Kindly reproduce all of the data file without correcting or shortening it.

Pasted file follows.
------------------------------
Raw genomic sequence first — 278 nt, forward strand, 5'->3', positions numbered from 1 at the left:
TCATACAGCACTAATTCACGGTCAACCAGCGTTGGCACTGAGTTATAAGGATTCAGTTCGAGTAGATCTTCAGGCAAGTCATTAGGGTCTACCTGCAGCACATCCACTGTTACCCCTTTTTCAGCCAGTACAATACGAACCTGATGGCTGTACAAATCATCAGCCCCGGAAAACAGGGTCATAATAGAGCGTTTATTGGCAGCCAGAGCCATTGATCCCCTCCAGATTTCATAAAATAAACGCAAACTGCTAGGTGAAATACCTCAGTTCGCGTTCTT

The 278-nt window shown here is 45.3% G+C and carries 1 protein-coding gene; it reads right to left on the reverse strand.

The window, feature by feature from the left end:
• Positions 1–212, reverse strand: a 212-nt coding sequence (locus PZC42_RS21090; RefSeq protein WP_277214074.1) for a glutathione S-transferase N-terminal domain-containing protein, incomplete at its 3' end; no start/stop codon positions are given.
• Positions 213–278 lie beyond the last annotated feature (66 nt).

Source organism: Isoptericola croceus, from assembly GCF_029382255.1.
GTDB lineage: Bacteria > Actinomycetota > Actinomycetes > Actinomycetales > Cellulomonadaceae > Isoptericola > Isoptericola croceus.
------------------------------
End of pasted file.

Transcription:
Raw genomic sequence first — 278 nt, forward strand, 5'->3', positions numbered from 1 at the left:
TCATACAGCACTAATTCACGGTCAACCAGCGTTGGCACTGAGTTATAAGGATTCAGTTCGAGTAGATCTTCAGGCAAGTCATTAGGGTCTACCTGCAGCACATCCACTGTTACCCCTTTTTCAGCCAGTACAATACGAACCTGATGGCTGTACAAATCATCAGCCCCGGAAAACAGGGTCATAATAGAGCGTTTATTGGCAGCCAGAGCCATTGATCCCCTCCAGATTTCATAAAATAAACGCAAACTGCTAGGTGAAATACCTCAGTTCGCGTTCTT

The 278-nt window shown here is 45.3% G+C and carries 1 protein-coding gene; it reads right to left on the reverse strand.

The window, feature by feature from the left end:
• Positions 1–212, reverse strand: a 212-nt coding sequence (locus PZC42_RS21090; RefSeq protein WP_277214074.1) for a glutathione S-transferase N-terminal domain-containing protein, incomplete at its 3' end; no start/stop codon positions are given.
• Positions 213–278 lie beyond the last annotated feature (66 nt).

Source organism: Isoptericola croceus, from assembly GCF_029382255.1.
GTDB lineage: Bacteria > Actinomycetota > Actinomycetes > Actinomycetales > Cellulomonadaceae > Isoptericola > Isoptericola croceus.